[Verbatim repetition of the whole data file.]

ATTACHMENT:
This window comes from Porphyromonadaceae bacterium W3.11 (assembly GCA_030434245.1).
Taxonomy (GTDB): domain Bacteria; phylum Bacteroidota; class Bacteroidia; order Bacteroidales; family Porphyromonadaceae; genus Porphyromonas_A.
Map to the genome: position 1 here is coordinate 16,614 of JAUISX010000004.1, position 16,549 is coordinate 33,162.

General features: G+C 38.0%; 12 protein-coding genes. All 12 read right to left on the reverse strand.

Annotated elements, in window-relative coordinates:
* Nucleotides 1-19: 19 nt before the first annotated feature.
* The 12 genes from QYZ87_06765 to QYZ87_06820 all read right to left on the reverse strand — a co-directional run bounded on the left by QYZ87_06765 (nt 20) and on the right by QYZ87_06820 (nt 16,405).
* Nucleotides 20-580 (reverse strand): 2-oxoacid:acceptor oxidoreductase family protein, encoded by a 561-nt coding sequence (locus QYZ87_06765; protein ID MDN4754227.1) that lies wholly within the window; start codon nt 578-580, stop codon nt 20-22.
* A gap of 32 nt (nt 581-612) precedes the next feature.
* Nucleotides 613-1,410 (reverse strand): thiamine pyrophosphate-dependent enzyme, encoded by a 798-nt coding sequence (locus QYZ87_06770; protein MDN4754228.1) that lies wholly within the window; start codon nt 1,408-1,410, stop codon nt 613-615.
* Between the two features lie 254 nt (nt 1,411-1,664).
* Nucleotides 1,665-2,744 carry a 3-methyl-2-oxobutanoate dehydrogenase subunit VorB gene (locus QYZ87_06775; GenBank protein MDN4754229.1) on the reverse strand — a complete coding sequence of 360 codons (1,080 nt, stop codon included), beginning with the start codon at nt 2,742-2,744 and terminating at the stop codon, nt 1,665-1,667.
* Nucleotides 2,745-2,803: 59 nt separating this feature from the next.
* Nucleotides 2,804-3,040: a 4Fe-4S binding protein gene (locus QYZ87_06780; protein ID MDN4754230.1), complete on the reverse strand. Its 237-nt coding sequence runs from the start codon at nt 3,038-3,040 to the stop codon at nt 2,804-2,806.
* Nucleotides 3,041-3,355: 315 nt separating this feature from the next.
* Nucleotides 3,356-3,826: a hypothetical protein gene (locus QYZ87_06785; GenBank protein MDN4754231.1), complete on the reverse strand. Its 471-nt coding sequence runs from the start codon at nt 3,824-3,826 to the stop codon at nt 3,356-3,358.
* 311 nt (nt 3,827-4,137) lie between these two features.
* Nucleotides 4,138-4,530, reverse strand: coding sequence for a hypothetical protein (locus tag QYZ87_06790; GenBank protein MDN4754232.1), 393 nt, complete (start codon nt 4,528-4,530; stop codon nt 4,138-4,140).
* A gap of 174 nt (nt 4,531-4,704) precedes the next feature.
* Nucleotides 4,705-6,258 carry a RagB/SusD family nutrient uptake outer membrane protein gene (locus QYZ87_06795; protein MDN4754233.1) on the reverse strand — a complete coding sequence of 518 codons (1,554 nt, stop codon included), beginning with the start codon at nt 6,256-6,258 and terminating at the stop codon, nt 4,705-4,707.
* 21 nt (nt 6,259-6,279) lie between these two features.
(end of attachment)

This window comes from Porphyromonadaceae bacterium W3.11 (assembly GCA_030434245.1).
Taxonomy (GTDB): domain Bacteria; phylum Bacteroidota; class Bacteroidia; order Bacteroidales; family Porphyromonadaceae; genus Porphyromonas_A.
Map to the genome: position 1 here is coordinate 16,614 of JAUISX010000004.1, position 16,549 is coordinate 33,162.

General features: G+C 38.0%; 12 protein-coding genes. All 12 read right to left on the reverse strand.

Annotated elements, in window-relative coordinates:
* Nucleotides 1-19: 19 nt before the first annotated feature.
* The 12 genes from QYZ87_06765 to QYZ87_06820 all read right to left on the reverse strand — a co-directional run bounded on the left by QYZ87_06765 (nt 20) and on the right by QYZ87_06820 (nt 16,405).
* Nucleotides 20-580 (reverse strand): 2-oxoacid:acceptor oxidoreductase family protein, encoded by a 561-nt coding sequence (locus QYZ87_06765; protein ID MDN4754227.1) that lies wholly within the window; start codon nt 578-580, stop codon nt 20-22.
* A gap of 32 nt (nt 581-612) precedes the next feature.
* Nucleotides 613-1,410 (reverse strand): thiamine pyrophosphate-dependent enzyme, encoded by a 798-nt coding sequence (locus QYZ87_06770; protein MDN4754228.1) that lies wholly within the window; start codon nt 1,408-1,410, stop codon nt 613-615.
* Between the two features lie 254 nt (nt 1,411-1,664).
* Nucleotides 1,665-2,744 carry a 3-methyl-2-oxobutanoate dehydrogenase subunit VorB gene (locus QYZ87_06775; GenBank protein MDN4754229.1) on the reverse strand — a complete coding sequence of 360 codons (1,080 nt, stop codon included), beginning with the start codon at nt 2,742-2,744 and terminating at the stop codon, nt 1,665-1,667.
* Nucleotides 2,745-2,803: 59 nt separating this feature from the next.
* Nucleotides 2,804-3,040: a 4Fe-4S binding protein gene (locus QYZ87_06780; protein ID MDN4754230.1), complete on the reverse strand. Its 237-nt coding sequence runs from the start codon at nt 3,038-3,040 to the stop codon at nt 2,804-2,806.
* Nucleotides 3,041-3,355: 315 nt separating this feature from the next.
* Nucleotides 3,356-3,826: a hypothetical protein gene (locus QYZ87_06785; GenBank protein MDN4754231.1), complete on the reverse strand. Its 471-nt coding sequence runs from the start codon at nt 3,824-3,826 to the stop codon at nt 3,356-3,358.
* 311 nt (nt 3,827-4,137) lie between these two features.
* Nucleotides 4,138-4,530, reverse strand: coding sequence for a hypothetical protein (locus tag QYZ87_06790; GenBank protein MDN4754232.1), 393 nt, complete (start codon nt 4,528-4,530; stop codon nt 4,138-4,140).
* A gap of 174 nt (nt 4,531-4,704) precedes the next feature.
* Nucleotides 4,705-6,258 carry a RagB/SusD family nutrient uptake outer membrane protein gene (locus QYZ87_06795; protein MDN4754233.1) on the reverse strand — a complete coding sequence of 518 codons (1,554 nt, stop codon included), beginning with the start codon at nt 6,256-6,258 and terminating at the stop codon, nt 4,705-4,707.
* 21 nt (nt 6,259-6,279) lie between these two features.